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Saturday, February 25, 2006

Still searching

Catalpa pods (Catalpa speciosa)

(Photo credit - Rob J)

I set aside a couple of hours so that I could try once again to find signs of nesting Red-tailed Hawks in Prospect Park. I couldn’t have picked a worse day, weather-wise. The wind was gusting so hard that my bicycle felt like a schooner in fullsail blasting across the Long Meadow in a gale force tailwind. I wasn’t certain I’d find any birds but it was fun letting the wind do the pedalling, at least for half the ride around the meadow.

My plan was to scan all the large trees that had easy access to the park’s open spaces. In the past, I’ve found that the hawks preferred those type of locations. To my knowledge, they’ve never nested in the center of the Midwood. As I approached the Vale of Cashmere I spotted an adult Red-tailed Hawk circling above. I followed her in my binoculars as she drifted south and directly over Nelly’s Lawn. She turned to the west and descended into the woods of Payne Hill. I was excited at the prospect that she was heading over to the Tulip tree nest. Pedalling into the wind was harder than I expected and, when I arrived at the old nest, I couldn’t find her. At Rick’s Place there’s an opening in the canopy so I rolled down the footpath and scanned the sky from that vantage point. I spotted her making wide circles between the zoo and Payne Hill.

She looked like she was surfing the air. From the leeward side of the ridge she would rapidly descend heading west then pull up as she neared the lip of the rise. Gliding passed the hill’s apogee, she’d catch the powerful updraft spilling over the edge and ascend like a rocket. As I watched her avian roller-coaster ride she gradually drifted south along the ridge until she was out of sight. I hopped on my bicycle and headed towards Lookout Hill, the southern end of the ridge.

Near the Maryland Monument I spotted a Red-tailed Hawk crossing the lake then dropping into the trees above lamppost J249. I tried to keep my eyes on the approximate location as I pedalled along the path above the Wellhouse. I envisioned her landing in her new nest overlooking the Peninsula Meadow. She was easy to find as she was perched in a Black Locust tree above the path. After a few minutes she flew off the hill, glided over the lake and flapped off towards the Parade Grounds.

This time there was no nest, there were no courtship displays and I heard no chirping calls to her mate. It made me sad and I began to blame myself. Maybe they left because my presence near their nests irritated them. Then I remembered the time that “Splittail” landed on the ground next to me to collect some nest material. He gave me a casual glance then continued with his task. Another time I sat on a park bench in a light snow. Big Mama was nearby and flew down to the bench across the path from me. She watched me watching her for several minutes then hopped to the ground to check out a rodent hole. Perhaps it isn’t my fault. It could just be that all the successful breeding in years past have saturated Brooklyn with their offspring and they needed to find new territory.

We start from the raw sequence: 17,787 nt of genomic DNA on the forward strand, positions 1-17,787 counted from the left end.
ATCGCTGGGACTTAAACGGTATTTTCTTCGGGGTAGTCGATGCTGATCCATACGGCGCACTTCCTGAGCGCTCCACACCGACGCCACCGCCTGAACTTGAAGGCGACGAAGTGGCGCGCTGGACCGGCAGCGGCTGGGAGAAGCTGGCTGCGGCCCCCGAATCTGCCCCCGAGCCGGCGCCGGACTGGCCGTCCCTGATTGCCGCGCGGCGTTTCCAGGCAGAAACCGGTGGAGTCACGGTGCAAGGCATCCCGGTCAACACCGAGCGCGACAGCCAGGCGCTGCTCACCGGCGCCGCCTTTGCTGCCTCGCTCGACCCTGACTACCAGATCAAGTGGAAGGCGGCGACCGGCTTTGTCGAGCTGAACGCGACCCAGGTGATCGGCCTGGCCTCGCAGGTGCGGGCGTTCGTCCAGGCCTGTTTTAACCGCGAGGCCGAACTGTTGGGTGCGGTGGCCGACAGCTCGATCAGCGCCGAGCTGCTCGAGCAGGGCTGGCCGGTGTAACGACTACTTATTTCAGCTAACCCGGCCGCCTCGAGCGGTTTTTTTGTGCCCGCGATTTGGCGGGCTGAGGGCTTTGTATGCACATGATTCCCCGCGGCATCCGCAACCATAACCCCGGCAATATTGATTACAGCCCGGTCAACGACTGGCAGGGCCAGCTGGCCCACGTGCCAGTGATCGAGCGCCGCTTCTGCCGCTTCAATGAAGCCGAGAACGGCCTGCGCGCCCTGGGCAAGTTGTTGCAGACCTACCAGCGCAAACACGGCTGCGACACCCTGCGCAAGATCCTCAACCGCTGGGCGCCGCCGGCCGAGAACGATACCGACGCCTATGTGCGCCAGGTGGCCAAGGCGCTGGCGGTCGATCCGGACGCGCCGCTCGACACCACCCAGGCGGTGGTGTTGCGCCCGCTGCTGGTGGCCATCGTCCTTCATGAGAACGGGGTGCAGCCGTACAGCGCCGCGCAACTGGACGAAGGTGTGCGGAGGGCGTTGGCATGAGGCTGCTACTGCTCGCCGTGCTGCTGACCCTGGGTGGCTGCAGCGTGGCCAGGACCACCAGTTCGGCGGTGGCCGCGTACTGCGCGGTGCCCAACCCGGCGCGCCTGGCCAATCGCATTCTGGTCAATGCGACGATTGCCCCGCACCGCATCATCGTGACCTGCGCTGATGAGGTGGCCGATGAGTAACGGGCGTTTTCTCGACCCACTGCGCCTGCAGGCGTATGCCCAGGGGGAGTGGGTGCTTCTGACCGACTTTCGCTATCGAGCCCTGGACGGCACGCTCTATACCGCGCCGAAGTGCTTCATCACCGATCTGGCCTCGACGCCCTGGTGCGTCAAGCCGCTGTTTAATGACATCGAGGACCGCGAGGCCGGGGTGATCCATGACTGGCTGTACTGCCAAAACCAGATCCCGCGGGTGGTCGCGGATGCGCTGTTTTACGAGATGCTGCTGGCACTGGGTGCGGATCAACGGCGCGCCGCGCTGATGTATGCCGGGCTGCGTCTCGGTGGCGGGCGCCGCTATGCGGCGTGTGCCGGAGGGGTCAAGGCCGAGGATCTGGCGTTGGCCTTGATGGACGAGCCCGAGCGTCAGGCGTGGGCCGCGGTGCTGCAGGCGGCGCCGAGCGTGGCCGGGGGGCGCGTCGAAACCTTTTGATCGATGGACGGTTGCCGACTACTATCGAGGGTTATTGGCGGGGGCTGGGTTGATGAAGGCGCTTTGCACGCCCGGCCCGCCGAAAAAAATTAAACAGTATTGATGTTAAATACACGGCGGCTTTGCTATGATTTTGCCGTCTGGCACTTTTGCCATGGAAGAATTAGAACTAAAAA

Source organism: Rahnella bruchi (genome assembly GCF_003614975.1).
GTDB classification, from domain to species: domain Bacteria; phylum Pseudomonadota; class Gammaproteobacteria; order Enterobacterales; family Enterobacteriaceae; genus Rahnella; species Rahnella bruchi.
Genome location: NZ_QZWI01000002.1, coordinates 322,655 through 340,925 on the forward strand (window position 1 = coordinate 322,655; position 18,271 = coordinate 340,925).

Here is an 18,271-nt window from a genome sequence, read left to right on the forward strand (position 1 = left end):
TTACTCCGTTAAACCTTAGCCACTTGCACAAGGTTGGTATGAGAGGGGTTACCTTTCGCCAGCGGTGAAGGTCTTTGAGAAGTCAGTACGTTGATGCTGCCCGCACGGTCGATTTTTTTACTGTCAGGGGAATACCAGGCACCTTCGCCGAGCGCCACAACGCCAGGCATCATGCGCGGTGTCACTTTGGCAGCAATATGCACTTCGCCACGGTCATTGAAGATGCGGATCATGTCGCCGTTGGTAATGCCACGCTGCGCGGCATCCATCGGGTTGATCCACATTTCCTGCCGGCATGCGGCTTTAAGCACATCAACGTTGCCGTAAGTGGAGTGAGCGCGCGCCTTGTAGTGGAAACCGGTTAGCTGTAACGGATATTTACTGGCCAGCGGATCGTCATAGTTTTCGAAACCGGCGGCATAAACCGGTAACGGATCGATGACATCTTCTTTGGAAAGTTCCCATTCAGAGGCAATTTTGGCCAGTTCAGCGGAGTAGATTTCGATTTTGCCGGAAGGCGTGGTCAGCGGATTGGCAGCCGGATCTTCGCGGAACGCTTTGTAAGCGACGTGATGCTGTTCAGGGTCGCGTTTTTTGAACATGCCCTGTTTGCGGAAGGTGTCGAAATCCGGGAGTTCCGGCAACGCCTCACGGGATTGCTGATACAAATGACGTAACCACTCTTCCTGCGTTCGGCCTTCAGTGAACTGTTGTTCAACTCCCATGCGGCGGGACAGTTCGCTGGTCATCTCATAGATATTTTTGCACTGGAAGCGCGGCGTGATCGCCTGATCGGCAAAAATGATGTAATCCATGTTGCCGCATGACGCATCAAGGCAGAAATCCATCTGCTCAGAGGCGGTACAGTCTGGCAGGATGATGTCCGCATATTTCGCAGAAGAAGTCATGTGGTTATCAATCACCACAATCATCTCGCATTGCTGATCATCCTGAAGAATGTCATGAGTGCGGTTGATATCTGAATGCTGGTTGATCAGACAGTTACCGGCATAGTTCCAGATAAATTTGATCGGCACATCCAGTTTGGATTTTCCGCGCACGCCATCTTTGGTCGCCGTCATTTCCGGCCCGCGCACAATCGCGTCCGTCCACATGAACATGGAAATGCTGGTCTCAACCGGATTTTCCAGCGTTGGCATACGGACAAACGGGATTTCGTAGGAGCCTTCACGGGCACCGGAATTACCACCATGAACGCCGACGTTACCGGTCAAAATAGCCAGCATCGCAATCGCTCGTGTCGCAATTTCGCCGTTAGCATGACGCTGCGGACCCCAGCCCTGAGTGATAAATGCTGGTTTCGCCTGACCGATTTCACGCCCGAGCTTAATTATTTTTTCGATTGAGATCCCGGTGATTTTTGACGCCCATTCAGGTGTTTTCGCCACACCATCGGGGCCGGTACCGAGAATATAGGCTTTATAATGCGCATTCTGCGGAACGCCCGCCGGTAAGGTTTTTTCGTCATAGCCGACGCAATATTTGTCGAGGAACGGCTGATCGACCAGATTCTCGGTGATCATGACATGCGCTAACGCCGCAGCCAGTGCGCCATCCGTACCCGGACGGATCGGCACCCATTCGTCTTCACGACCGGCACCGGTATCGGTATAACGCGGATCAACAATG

Passing the north end of the Long Meadow on my way home I stopped to look at a pair of trees. They are Northern Catalpa trees and most of their long, dark seed pods were still attached to the branches. The ground below was littered with one to two foot long pods that had split down the center. As the wind blew the pods hanging in the trees made a soft, subtle clacking sound. I believe these two catalpas are the only ones in Prospect Park.

-Click here for more info on Catalpa trees-

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Prospect Park, 2/24/2006
Northern Shoveler
Ring-necked Duck (1, Prospect Lake.)
Bufflehead (2, Upper pool.)
Ruddy Duck
Cooper's Hawk (1, Lullwater.)
Red-tailed Hawk (1 adult.)
American Coot
Ring-billed Gull (~450-500, Prospect Lake.)
Herring Gull (~100, Prospect Lake.)
Great Black-backed Gull (1, Prospect Lake.)
Red-bellied Woodpecker (3.)
Yellow-bellied Sapsucker (1, Vale of Cashmere.)
Hairy Woodpecker (1, Lookout Hill.)
Black-capped Chickadee (Fairly common.)
Tufted Titmouse (5, Vale of Cashmere.)
White-breasted Nuthatch (2, Lookout Hill.)
Brown Creeper (1, North zoo woods.)
Dark-eyed Junco
American Goldfinch (3, Rick's Place.)

Other common species seen (or heard):
Canada Goose, Mute Swan, American Black Duck, Mallard, Rock Pigeon, Mourning Dove, Downy Woodpecker, Blue Jay, American Robin, European Starling, Northern Cardinal

1 comment:

Marge said...

Hi Rob:

Not much Red Tail Activity at Greenwood Cemetery except for the one lone red tail that has been there since December.I spot him every time Im there, which is at least 2-3 times a week. He/she has a very distinct breast/belly band. Im hoping to see more activity, as last year was not good at all.

The Great Blue Heron is still there too! He seems to be cemented to one spot and hasnt moved since early December. If spooked he will fly over to the other side of the pond, but will quickly return to his favorite spot.

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